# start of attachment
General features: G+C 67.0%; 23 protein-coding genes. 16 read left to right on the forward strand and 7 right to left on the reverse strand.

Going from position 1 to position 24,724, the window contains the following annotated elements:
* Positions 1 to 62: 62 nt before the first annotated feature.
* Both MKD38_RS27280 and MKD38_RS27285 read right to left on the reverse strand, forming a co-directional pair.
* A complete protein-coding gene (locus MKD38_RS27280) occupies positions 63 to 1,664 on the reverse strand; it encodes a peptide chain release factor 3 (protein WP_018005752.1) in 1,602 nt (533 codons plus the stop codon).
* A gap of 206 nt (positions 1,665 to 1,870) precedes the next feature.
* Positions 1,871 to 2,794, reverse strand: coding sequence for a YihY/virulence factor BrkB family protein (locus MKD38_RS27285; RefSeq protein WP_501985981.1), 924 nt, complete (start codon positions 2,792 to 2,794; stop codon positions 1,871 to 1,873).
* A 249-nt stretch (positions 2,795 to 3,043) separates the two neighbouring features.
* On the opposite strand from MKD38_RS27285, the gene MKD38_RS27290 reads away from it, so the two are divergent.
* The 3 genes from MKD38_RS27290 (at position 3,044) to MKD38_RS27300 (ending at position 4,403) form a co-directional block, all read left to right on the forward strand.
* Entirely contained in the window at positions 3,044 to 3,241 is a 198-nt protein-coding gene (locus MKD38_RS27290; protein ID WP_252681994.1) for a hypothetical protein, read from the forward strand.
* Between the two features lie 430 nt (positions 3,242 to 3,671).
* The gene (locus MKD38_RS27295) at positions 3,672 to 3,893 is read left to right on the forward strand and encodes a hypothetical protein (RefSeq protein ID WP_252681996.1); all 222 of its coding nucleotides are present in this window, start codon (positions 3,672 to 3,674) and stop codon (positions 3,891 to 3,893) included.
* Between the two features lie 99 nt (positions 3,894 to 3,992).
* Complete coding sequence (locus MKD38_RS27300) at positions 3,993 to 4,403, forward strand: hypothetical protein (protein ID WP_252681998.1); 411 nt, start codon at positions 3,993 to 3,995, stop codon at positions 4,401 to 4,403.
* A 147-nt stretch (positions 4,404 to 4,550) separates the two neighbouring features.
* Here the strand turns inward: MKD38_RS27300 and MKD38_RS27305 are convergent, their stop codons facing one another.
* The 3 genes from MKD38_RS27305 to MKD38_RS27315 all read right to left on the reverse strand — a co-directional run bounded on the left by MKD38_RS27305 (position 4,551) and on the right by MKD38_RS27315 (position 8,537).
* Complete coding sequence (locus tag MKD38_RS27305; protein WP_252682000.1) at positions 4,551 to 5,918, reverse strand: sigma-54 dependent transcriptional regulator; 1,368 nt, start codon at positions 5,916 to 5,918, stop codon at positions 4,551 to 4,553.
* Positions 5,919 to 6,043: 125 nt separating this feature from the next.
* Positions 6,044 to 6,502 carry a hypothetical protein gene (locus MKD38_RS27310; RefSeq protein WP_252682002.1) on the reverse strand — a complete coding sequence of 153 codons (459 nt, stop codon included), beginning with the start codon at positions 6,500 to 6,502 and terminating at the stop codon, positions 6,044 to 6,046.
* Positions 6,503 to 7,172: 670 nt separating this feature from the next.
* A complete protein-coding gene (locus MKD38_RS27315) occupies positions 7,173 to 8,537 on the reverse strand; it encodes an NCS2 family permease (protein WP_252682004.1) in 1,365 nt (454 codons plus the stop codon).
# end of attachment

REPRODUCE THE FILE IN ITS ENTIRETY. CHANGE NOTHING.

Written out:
General features: G+C 67.0%; 23 protein-coding genes. 16 read left to right on the forward strand and 7 right to left on the reverse strand.

Going from position 1 to position 24,724, the window contains the following annotated elements:
* Positions 1 to 62: 62 nt before the first annotated feature.
* Both MKD38_RS27280 and MKD38_RS27285 read right to left on the reverse strand, forming a co-directional pair.
* A complete protein-coding gene (locus MKD38_RS27280) occupies positions 63 to 1,664 on the reverse strand; it encodes a peptide chain release factor 3 (protein WP_018005752.1) in 1,602 nt (533 codons plus the stop codon).
* A gap of 206 nt (positions 1,665 to 1,870) precedes the next feature.
* Positions 1,871 to 2,794, reverse strand: coding sequence for a YihY/virulence factor BrkB family protein (locus MKD38_RS27285; RefSeq protein WP_501985981.1), 924 nt, complete (start codon positions 2,792 to 2,794; stop codon positions 1,871 to 1,873).
* A 249-nt stretch (positions 2,795 to 3,043) separates the two neighbouring features.
* On the opposite strand from MKD38_RS27285, the gene MKD38_RS27290 reads away from it, so the two are divergent.
* The 3 genes from MKD38_RS27290 (at position 3,044) to MKD38_RS27300 (ending at position 4,403) form a co-directional block, all read left to right on the forward strand.
* Entirely contained in the window at positions 3,044 to 3,241 is a 198-nt protein-coding gene (locus MKD38_RS27290; protein ID WP_252681994.1) for a hypothetical protein, read from the forward strand.
* Between the two features lie 430 nt (positions 3,242 to 3,671).
* The gene (locus MKD38_RS27295) at positions 3,672 to 3,893 is read left to right on the forward strand and encodes a hypothetical protein (RefSeq protein ID WP_252681996.1); all 222 of its coding nucleotides are present in this window, start codon (positions 3,672 to 3,674) and stop codon (positions 3,891 to 3,893) included.
* Between the two features lie 99 nt (positions 3,894 to 3,992).
* Complete coding sequence (locus MKD38_RS27300) at positions 3,993 to 4,403, forward strand: hypothetical protein (protein ID WP_252681998.1); 411 nt, start codon at positions 3,993 to 3,995, stop codon at positions 4,401 to 4,403.
* A 147-nt stretch (positions 4,404 to 4,550) separates the two neighbouring features.
* Here the strand turns inward: MKD38_RS27300 and MKD38_RS27305 are convergent, their stop codons facing one another.
* The 3 genes from MKD38_RS27305 to MKD38_RS27315 all read right to left on the reverse strand — a co-directional run bounded on the left by MKD38_RS27305 (position 4,551) and on the right by MKD38_RS27315 (position 8,537).
* Complete coding sequence (locus tag MKD38_RS27305; protein WP_252682000.1) at positions 4,551 to 5,918, reverse strand: sigma-54 dependent transcriptional regulator; 1,368 nt, start codon at positions 5,916 to 5,918, stop codon at positions 4,551 to 4,553.
* Positions 5,919 to 6,043: 125 nt separating this feature from the next.
* Positions 6,044 to 6,502 carry a hypothetical protein gene (locus MKD38_RS27310; RefSeq protein WP_252682002.1) on the reverse strand — a complete coding sequence of 153 codons (459 nt, stop codon included), beginning with the start codon at positions 6,500 to 6,502 and terminating at the stop codon, positions 6,044 to 6,046.
* Positions 6,503 to 7,172: 670 nt separating this feature from the next.
* A complete protein-coding gene (locus MKD38_RS27315) occupies positions 7,173 to 8,537 on the reverse strand; it encodes an NCS2 family permease (protein WP_252682004.1) in 1,365 nt (454 codons plus the stop codon).